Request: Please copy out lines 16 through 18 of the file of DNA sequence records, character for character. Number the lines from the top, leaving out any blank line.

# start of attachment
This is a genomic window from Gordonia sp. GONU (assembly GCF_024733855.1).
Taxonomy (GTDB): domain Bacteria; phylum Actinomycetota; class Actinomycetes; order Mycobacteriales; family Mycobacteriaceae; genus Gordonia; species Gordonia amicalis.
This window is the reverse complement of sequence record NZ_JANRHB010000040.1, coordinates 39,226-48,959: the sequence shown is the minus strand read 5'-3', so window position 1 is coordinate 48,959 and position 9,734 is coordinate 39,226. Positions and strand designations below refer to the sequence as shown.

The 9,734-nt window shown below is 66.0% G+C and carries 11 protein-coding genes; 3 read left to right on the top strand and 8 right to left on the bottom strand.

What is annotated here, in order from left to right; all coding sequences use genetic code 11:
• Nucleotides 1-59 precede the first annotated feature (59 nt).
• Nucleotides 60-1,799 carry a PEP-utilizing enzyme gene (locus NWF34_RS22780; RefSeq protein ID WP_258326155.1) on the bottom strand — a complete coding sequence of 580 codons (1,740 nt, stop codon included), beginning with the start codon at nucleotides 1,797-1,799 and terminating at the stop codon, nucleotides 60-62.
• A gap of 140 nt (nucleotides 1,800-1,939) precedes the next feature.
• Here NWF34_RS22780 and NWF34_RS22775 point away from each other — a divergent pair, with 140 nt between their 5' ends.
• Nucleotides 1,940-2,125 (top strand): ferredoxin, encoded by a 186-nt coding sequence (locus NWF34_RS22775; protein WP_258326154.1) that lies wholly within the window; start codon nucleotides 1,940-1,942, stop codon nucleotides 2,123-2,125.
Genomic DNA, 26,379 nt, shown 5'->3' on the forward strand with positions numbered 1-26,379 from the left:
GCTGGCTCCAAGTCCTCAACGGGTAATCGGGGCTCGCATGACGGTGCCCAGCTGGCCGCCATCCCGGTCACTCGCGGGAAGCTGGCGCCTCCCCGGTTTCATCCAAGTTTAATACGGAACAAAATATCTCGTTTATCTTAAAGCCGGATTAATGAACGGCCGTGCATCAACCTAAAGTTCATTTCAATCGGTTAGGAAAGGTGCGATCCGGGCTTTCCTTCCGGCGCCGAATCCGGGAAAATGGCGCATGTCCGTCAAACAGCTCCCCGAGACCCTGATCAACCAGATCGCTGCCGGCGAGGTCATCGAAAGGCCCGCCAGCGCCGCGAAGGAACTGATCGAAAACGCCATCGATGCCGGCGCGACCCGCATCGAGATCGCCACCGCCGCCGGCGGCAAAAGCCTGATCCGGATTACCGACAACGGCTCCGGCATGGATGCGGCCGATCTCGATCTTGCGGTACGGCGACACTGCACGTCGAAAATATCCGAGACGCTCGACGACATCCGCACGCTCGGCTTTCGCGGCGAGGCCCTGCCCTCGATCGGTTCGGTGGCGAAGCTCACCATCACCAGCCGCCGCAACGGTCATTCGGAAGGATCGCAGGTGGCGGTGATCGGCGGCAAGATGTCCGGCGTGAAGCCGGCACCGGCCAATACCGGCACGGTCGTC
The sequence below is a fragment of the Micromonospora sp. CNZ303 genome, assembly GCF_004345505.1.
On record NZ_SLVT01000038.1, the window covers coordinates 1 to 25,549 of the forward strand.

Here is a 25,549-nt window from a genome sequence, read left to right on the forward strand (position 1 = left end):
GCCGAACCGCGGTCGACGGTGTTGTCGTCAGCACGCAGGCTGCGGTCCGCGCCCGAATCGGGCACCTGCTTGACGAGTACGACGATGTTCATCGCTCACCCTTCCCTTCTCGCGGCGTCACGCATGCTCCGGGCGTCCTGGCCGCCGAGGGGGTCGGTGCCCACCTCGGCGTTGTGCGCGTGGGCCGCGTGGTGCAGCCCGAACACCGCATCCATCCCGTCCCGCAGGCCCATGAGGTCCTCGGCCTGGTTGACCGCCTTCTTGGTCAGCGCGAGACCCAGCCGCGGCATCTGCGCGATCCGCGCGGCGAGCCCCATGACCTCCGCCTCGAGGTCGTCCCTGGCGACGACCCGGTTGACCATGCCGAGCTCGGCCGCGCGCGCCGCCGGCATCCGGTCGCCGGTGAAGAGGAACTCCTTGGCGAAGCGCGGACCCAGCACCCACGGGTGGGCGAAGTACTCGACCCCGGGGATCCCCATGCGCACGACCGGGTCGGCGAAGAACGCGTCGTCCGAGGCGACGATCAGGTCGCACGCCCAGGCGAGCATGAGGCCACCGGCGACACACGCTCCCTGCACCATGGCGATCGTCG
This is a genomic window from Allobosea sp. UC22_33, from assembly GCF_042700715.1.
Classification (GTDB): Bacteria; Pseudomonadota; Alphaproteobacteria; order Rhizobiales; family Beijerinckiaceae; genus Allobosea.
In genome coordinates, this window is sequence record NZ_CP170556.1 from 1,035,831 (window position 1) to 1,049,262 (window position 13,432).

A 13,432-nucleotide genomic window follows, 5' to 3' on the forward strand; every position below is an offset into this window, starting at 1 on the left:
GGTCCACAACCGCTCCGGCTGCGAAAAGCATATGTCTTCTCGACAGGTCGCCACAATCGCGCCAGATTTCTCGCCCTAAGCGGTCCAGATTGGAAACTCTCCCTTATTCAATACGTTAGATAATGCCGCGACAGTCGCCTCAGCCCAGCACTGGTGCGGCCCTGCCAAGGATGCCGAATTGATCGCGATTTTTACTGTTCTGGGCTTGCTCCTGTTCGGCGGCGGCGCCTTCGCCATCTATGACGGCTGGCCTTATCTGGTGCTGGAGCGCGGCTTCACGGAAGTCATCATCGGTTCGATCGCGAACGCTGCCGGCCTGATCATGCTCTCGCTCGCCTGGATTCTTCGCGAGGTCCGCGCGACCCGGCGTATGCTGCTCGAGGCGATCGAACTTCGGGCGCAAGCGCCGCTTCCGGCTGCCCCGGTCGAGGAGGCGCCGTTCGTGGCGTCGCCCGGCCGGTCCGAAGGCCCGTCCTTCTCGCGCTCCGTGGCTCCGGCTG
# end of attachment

GCCGAACCGCGGTCGACGGTGTTGTCGTCAGCACGCAGGCTGCGGTCCGCGCCCGAATCGGGCACCTGCTTGACGAGTACGACGATGTTCATCGCTCACCCTTCCCTTCTCGCGGCGTCACGCATGCTCCGGGCGTCCTGGCCGCCGAGGGGGTCGGTGCCCACCTCGGCGTTGTGCGCGTGGGCCGCGTGGTGCAGCCCGAACACCGCATCCATCCCGTCCCGCAGGCCCATGAGGTCCTCGGCCTGGTTGACCGCCTTCTTGGTCAGCGCGAGACCCAGCCGCGGCATCTGCGCGATCCGCGCGGCGAGCCCCATGACCTCCGCCTCGAGGTCGTCCCTGGCGACGACCCGGTTGACCATGCCGAGCTCGGCCGCGCGCGCCGCCGGCATCCGGTCGCCGGTGAAGAGGAACTCCTTGGCGAAGCGCGGACCCAGCACCCACGGGTGGGCGAAGTACTCGACCCCGGGGATCCCCATGCGCACGACCGGGTCGGCGAAGAACGCGTCGTCCGAGGCGACGATCAGGTCGCACGCCCAGGCGAGCATGAGGCCACCGGCGACACACGCTCCCTGCACCATGGCGATCGTCG
This is a genomic window from Allobosea sp. UC22_33, from assembly GCF_042700715.1.
Classification (GTDB): Bacteria; Pseudomonadota; Alphaproteobacteria; order Rhizobiales; family Beijerinckiaceae; genus Allobosea.